ANDERSON — Sen. Hillary Rodham Clinton decided to stay in Indiana on Tuesday night and gather her supporters at the Murat Theatre in Indianapolis. Sen. Barack Obama was in North Carolina. Maybe they knew how Tuesday’s primary elections would turn out.

Obama, with 64 percent of the vote, was called the winner in North Carolina shortly after the polls closed. Indiana was a little closer, but Clinton maintained a sizable lead throughout the counting hours. The victory in Indiana helps Clinton stay close to Obama in the delegate total for the Democratic presidential nomination, but the Illinois senator still maintains a lead. With seven low-delegate primaries left, the race is poised to go to the Democratic National Convention in Denver starting Aug. 25.

In Madison County, where supporters of both candidates — as well as voters themselves — were out in force Tuesday, Clinton held steady at 55 percent for most of the counting. Both candidates visited Anderson and traveled to every corner of the Hoosier state over the past six weeks, but Clinton obviously made a better impression.

“I think this primary had two great candidates to pick from,” said State Rep. Terri Austin, D-Anderson. “We need to resolve the issue of who’s going to be president so we can team up together.”

Austin said she’d like to see the Democratic primary winner and loser in lockstep as candidates for president and vice president on Nov. 4. John McCain, who won Indiana easily Tuesday, will be the Republican candidate for president.

Anderson Mayor Kris Ockomon has thrown his support behind Clinton since he shared the Wigwam stage with her during her visit to Anderson on March 20.

“I’m very, very excited about that (Clinton’s victory Tuesday),” he said. He added that he was worried that the defeat in North Carolina might persuade her to drop out of the race, “but I think she’ll press on.”

The Democratic primary has galvanized the Hoosier State, especially Democrats, like no other since Robert Kennedy brought his campaign here in 1968. He and Minnesota Sen. Eugene McCarthy were in a fight similar to the one between Clinton and Obama.

More delegates needed

Clinton and Obama are busy grabbing delegates, but neither has enough to win the Democratic Party nomination. It takes 2,025 delegates to win. With North Carolina, Obama has secured 1,860. With Indiana, Clinton’s total went to 1,134. Obama can claim 252 superdelegates, and Clinton has 266.

Clinton has always led in the superdelegate count despite losing a string of early primaries. According to The Nation, superdelegates will comprise 40 percent of the voting power at the Democratic National Convention. “There are 842 superdelegates — un-pledged party leaders not chosen by the voters, free to support the candidate of their choice,” The Nation explained.

For the past six weeks, up until the day of the primary, the race in Indiana between Clinton and Obama was too close to call. When they made their appearances in Anderson — Clinton at the Wigwam on March 20 and Obama at Anderson High School on April 26 — the crowds were enthusiastic. Both candidates spoke on kitchen-table issues — gas prices, jobs, the war’s effect on Midwest communities.

In the month between their visits, though, Obama went through the wringer with the Rev. Jeremiah Wright’s inflammatory comments, which Obama repeatedly repudiated. Obama himself told an audience in San Francisco about people in Pennsylvania being bitter and taking to guns and religion because the government had failed them. Clinton wasted no time taking Obama to task for his pastor and his remarks.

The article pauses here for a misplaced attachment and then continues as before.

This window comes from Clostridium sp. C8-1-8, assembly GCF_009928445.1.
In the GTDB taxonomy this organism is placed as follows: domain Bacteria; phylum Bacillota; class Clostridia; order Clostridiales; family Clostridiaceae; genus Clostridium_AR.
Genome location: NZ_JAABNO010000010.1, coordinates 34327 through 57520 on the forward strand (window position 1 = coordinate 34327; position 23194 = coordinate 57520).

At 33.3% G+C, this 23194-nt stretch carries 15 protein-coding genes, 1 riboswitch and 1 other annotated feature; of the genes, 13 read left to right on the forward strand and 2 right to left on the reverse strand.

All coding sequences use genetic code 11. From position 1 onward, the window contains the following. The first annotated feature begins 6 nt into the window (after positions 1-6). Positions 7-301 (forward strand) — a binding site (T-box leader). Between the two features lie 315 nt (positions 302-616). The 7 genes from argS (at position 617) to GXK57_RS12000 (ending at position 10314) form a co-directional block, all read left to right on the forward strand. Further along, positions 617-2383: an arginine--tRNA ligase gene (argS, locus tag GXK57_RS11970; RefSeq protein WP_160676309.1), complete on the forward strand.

Obama began to look vulnerable before Indiana and North Carolina, though no one doubted that he’d win the Tar Heel state, which has a larger population of black people. His vulnerability, at least in part, sprang from what Newsweek calls his “Bubba problem.”

According to the Associated Press, Obama gained more than 90 percent of the black vote in Indiana, while Clinton won an estimated 61 percent of the white vote.

In North Carolina, according to surveys, Clinton won 60 percent of the white vote while Obama claimed support from roughly 90 percent of African-Americans who cast ballots.

Rep. Scott Reske, D-Pendleton, doesn’t think the outcome of primaries in Indiana and North Carolina will solve much.

“The delegate count is not going to be a significant jump for either of them,” he said.

Regardless of who won, Reske was glad both candidates made it to Anderson. “That energized a lot of young voters. It was the thrill of watching this and watching the interest in politics.”

Reske said he expects Democrats, who may be torn between the two candidates now, to pull together behind whomever gets nominated.

Obama and Clinton are already gearing up for the next set of primaries on the long march to Denver. Obama turned down a debate with Clinton in Indiana last week, and now Clinton is seeking another one in 65-delegate Oregon in two weeks.

Four years ago, John Kerry was already the presumptive nominee by the time the Indiana primary rolled around. This year the state was a player. Reske for one wants to see that interest continue.

“It was great to see that interest in people not normally involved,” he said.



Democratic primaries left

May 13: Nebraska (31 delegates) West Virginia (39)

May 20: Kentucky (60), Oregon (65)

June 3: Montana (24), South Dakota (23)

June 7: Puerto Rico (63)

Vote totals

Madison County:

Obama — 13,188

Clinton — 16,888


Obama — 514,909 (85% reporting)

Clinton — 555,261 (85% reporting)

Total delegate count

Indiana has 72 delegates, North Carolina 115:

Obama —XX

Clinton —XX

Delegates needed to win nomination: 2,025

Total delegates seated at the Democratic National Convention: 4,048

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